Probiotics and Prebiotics
     Probiotics are essential for optimal digestion of food and absorption of nutrients.  They help your body produce vitamins, absorb minerals and aid in the elimination of toxins from the body.
Positive reports include 1) mothers who took probiotics during pregnancy and during the first year of the baby’s life had a 12% lower risk of developing allergies.  2) 200 mg doses taken 2x per day for 9 weeks lowered LDL cholesterol by 11.6% and total cholesterol by 9.1% in high-cholesterol patients.
The British Journal of Nutrition, showed that probiotic-supplement takers typically experience a shorter duration of colds, cold symptoms that were 34% less severe and fewer missed school days.
Picking your probiotic supplements should be done with care and caution.  There are dozens of boxed probiotic supplements on shelves and they are not equal and can even be misleading.  The best way is to try and get your probiotics from food (kimchi, kombucha, miso, coconut kefir). Stay away from pasteurized versions of probiotics, as pasteurizations will destroy many of the naturally occurring probiotics.  Many probiotic yogurts aslo contain added sugars, high-fructose corn syrup, dyes or artificial sweeteners, all of which will only worsen your health.  Also watch for those who market specific amounts of probiotics measured in CFUs (colony-forming units). That scientific evidence has yet to be confirmed.
Scientific literature has shown health benefits for products that contain anywhere from 50 million to more than 1 trillion CFUs per day.  Yay!
Prebiotics, the sidekick of probiotics are indigestable food ingredients that help the trillions of microbes inside the GI tract.These little guys are just starting to be noticed as important for daily wellnes.  The Cochrane Library found that infant formula fortified with prebiotic suppliments may help prevent eczema.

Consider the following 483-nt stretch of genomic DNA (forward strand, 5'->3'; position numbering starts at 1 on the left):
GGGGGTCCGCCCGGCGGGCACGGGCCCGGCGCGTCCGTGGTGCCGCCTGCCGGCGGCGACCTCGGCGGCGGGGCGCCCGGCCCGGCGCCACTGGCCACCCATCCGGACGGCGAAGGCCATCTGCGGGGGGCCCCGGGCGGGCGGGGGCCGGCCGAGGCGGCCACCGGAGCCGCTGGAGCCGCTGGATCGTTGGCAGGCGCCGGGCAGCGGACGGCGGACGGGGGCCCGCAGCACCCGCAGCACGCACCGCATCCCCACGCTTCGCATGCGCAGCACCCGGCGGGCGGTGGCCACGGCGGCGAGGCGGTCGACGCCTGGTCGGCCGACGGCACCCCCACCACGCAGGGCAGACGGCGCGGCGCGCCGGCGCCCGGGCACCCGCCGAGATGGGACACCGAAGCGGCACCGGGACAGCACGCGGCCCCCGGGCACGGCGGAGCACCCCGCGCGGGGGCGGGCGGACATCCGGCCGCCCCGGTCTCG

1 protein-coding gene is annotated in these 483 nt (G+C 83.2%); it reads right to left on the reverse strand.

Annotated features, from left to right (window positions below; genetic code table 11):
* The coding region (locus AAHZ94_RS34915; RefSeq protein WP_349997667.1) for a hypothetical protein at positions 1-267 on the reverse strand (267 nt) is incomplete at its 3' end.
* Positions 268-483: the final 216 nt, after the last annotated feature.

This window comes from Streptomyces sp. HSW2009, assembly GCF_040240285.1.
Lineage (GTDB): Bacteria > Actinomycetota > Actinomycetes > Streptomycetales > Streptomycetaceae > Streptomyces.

“The gut, particularly the colon, is an immensely complex bacterial ecosystem that has a direct impact on health and well-being,” says Robert Ratsall, PhD. “Prebiotics allow us to manipulate the ecology to promote the more health-positive bacteria over the less desirable elements.”
People with type 2 diabetes, traveler’s diarrhea and inflammation may benefit from prebiotics.  These prebiotics are found in foods that we don’t eat large quantities of, such as onions, garlic and chicory (and wheat in small amounts).
“One advantage of prebiotics over probiotics is that, because they are not alive, we don’t have to worry about killing them as we do with probiotics,” says Rastall.  “They can be formulated into a wide range of food products such as breakfast cereals, bread and juices.”
“The dosages can vary, but an intake of around 20 grams per day will have a measurable difference in most people, but some will have results with less, maybe 10mg per day.”  Says Rastall.

However you read the article from Clean Eating (weeknight meals) winter 2015, probiotics and prebiotics are good for your gut!